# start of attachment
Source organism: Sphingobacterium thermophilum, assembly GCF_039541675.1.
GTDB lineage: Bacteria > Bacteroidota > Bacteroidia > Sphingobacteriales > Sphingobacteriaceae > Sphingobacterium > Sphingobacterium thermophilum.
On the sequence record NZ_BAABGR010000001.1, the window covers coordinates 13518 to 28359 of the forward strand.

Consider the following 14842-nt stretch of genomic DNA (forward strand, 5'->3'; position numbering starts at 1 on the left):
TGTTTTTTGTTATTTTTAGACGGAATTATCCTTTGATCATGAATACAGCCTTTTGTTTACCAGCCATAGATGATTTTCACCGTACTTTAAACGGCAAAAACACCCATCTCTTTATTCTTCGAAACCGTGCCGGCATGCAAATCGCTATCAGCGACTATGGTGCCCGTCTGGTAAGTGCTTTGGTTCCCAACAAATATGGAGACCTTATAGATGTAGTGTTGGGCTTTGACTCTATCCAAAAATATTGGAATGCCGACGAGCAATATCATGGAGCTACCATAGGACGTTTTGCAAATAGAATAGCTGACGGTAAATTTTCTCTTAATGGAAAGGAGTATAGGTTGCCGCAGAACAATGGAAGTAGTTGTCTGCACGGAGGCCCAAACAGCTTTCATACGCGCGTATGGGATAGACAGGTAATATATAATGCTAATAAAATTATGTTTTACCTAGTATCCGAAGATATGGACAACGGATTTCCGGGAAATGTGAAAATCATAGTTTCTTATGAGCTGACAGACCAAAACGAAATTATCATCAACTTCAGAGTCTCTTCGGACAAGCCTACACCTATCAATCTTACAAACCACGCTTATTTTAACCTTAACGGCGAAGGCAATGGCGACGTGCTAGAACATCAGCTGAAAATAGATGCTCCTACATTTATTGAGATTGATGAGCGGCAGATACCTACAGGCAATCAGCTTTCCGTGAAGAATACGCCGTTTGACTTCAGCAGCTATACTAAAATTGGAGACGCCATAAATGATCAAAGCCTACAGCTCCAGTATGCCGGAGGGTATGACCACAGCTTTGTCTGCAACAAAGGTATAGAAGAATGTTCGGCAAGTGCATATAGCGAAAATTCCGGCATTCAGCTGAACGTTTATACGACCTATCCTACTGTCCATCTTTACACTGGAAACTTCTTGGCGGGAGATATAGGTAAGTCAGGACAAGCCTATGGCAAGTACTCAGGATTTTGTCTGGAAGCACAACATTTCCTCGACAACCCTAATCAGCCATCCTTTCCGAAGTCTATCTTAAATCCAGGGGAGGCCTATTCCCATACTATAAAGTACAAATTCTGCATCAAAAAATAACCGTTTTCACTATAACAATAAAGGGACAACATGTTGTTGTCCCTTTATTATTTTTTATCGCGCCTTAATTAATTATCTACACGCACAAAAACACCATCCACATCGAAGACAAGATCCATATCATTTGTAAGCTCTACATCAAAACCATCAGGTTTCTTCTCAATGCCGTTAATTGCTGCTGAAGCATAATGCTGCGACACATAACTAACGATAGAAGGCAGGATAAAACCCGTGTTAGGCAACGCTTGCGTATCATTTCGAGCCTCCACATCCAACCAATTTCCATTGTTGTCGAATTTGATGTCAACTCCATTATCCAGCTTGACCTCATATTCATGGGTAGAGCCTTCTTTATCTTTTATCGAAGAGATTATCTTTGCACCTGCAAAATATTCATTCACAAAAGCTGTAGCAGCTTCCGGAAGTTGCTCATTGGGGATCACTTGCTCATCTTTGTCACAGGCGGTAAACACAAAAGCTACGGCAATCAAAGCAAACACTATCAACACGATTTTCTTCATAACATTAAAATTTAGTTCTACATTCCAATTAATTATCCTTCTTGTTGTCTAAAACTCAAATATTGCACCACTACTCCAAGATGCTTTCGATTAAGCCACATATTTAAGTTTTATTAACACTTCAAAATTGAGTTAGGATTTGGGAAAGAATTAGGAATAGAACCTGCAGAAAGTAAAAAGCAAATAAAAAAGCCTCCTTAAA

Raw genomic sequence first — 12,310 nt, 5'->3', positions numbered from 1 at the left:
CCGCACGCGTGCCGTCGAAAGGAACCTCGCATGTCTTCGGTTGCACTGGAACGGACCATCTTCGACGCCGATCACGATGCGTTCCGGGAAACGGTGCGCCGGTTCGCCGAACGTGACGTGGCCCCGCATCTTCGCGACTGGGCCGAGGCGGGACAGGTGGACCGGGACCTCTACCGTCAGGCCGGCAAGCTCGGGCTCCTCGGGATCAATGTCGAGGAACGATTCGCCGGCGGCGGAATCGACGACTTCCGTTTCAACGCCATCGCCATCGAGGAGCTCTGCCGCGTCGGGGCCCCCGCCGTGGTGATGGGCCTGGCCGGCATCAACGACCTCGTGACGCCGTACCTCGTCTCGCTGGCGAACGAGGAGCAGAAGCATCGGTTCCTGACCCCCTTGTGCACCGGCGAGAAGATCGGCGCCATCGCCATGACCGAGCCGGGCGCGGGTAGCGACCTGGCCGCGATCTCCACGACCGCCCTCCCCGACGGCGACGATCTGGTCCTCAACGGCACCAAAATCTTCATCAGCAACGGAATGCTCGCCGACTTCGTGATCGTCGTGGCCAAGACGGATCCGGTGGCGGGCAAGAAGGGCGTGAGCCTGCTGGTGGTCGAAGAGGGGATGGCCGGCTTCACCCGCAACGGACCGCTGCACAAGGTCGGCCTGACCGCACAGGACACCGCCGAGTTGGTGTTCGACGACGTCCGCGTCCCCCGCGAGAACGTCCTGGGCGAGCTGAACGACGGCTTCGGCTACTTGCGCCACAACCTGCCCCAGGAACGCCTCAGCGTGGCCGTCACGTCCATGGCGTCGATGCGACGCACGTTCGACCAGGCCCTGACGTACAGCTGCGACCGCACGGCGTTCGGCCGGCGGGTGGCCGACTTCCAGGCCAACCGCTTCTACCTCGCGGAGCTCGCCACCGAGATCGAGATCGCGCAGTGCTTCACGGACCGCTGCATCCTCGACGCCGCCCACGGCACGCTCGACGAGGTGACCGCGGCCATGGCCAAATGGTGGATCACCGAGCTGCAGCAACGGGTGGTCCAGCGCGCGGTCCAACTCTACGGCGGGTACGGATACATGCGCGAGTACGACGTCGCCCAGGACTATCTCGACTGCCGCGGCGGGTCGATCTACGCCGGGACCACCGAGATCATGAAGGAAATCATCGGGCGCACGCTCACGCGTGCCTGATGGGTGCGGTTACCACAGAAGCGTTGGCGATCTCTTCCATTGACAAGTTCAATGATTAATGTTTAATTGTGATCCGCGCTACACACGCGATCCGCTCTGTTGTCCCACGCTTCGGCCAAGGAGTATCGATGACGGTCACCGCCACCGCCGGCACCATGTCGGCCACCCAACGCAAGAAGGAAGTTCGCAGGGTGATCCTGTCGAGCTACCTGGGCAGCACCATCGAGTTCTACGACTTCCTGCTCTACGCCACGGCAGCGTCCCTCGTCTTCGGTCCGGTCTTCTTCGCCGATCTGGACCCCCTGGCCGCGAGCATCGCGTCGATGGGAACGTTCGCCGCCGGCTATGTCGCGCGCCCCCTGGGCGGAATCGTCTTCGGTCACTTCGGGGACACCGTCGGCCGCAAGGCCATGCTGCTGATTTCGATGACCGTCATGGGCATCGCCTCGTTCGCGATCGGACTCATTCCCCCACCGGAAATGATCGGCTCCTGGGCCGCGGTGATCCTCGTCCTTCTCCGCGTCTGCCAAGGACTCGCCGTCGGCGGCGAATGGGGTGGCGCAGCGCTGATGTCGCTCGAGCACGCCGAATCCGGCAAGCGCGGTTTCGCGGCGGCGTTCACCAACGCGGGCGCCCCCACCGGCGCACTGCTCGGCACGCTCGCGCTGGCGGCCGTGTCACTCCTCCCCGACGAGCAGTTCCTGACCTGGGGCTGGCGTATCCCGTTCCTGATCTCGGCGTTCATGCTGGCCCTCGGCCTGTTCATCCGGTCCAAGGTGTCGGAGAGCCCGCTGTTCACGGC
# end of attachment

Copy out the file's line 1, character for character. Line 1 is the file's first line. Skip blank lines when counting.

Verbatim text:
Source organism: Sphingobacterium thermophilum, assembly GCF_039541675.1.